Papua's independence aspirations persist despite autonomy PDF Afdrukken

The granting of special autonomy to the Papua region has not
proven sufficient enough to quell the ongoing internal struggle
of its people for independence and separation from Indonesia.

"The root of the problem is Papua's political status, which is
not recognized by Indonesia or the world.

This in turn means Papua is not recognized as a sovereign
country, so we will continue to demand independence at all
costs," said Zadrak Taime, secretary of the Sentani-Sarmi
traditional organization.

Zadrak was representing the organization at a meeting between
the Papua Traditional Council (DAP) and the Keerom community
with the Home Ministry's Sociopolitical Affairs Director
General, Ahmad Tanribali Lamo, deputy at the Coordinating
Ministry for Political, Legal and Security Affairs, Maj. Gen.
Karseno, and director of conflict mitigation at the
Sociopolitical Affairs Directorate General, Sr. Comr. Widiyanto,
in Jayapura on Thursday.

Apart from political issues, the participants at the meeting
discussed the growing social gap between state officials and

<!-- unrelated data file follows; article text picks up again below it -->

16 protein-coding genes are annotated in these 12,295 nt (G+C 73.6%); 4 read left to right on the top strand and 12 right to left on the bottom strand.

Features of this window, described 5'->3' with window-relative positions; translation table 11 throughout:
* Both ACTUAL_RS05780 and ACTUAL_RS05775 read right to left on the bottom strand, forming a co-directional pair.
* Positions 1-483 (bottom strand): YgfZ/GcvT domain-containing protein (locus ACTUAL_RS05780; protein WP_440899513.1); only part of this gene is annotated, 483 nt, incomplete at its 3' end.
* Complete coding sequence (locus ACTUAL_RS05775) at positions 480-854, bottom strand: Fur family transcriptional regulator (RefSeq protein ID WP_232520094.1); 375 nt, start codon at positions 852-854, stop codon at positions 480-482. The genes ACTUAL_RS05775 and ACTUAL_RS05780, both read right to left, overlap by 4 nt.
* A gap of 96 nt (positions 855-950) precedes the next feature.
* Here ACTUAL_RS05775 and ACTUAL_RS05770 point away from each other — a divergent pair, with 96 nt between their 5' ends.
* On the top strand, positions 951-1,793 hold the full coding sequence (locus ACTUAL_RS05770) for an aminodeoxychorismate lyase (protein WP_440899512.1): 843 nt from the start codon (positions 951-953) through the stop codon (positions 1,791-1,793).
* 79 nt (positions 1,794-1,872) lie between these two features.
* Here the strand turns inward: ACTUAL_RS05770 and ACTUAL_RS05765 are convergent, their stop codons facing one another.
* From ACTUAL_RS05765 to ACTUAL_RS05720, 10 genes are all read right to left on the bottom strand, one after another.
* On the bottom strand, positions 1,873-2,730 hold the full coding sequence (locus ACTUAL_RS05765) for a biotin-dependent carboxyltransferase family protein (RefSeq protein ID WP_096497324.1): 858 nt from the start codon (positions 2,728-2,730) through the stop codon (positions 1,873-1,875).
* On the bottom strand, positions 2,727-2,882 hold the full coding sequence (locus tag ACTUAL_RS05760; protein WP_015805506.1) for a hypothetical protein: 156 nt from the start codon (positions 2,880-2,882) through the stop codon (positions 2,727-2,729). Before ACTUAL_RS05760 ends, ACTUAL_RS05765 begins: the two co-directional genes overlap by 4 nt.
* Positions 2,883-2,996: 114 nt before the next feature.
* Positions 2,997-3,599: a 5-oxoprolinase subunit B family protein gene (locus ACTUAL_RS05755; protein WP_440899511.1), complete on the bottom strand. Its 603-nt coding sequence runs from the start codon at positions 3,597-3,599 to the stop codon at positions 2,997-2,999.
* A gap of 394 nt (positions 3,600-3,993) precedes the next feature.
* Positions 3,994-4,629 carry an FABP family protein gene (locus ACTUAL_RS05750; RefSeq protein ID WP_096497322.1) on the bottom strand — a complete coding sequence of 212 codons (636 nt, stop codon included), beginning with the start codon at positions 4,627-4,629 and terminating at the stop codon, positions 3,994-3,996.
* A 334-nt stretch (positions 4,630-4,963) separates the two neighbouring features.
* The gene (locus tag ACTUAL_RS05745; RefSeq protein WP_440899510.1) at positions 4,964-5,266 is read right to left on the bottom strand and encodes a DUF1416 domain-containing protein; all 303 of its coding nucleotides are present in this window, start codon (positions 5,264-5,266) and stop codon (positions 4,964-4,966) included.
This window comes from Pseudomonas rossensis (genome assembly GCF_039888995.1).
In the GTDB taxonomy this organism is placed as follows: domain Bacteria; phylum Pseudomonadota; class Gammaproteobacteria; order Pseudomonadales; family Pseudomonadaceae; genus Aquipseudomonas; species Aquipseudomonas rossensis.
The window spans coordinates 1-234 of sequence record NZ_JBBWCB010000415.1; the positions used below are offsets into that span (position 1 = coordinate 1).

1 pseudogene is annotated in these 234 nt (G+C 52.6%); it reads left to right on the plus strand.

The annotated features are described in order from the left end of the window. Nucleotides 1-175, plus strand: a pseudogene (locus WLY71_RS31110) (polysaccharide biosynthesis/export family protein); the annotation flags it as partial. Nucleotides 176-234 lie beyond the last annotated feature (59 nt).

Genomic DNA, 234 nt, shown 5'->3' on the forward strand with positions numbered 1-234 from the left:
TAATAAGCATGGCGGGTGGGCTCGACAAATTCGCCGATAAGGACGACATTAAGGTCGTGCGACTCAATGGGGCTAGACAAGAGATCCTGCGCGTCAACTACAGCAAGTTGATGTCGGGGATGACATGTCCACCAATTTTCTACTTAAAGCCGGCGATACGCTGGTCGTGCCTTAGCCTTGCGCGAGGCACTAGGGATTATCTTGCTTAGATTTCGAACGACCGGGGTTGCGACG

people at a grassroots level since the implementation of special
autonomy.

"Special autonomy funds have been distributed to Papuans, but
officials are the only ones who have benefited from them.

We don't know where the funds have gone to, but we can see that
officials are getting richer, their homes are becoming more
lavish and some own three private cars," said Zone V DAP head,
Hubertus Kwambrey.

"We demand the government stop stigmatizing the Papuans who
desire independence as separatists. Please stop using that term
and look at the root of the problem," said Markus Haluk, who
spoke for DAP head Forkorus Yoboisembut. Forkorus was ill and
could not attend the meeting.

Tanribali said such comments should be directed to the Home
Minister. He said the government had paid serious attention to
development in Papua.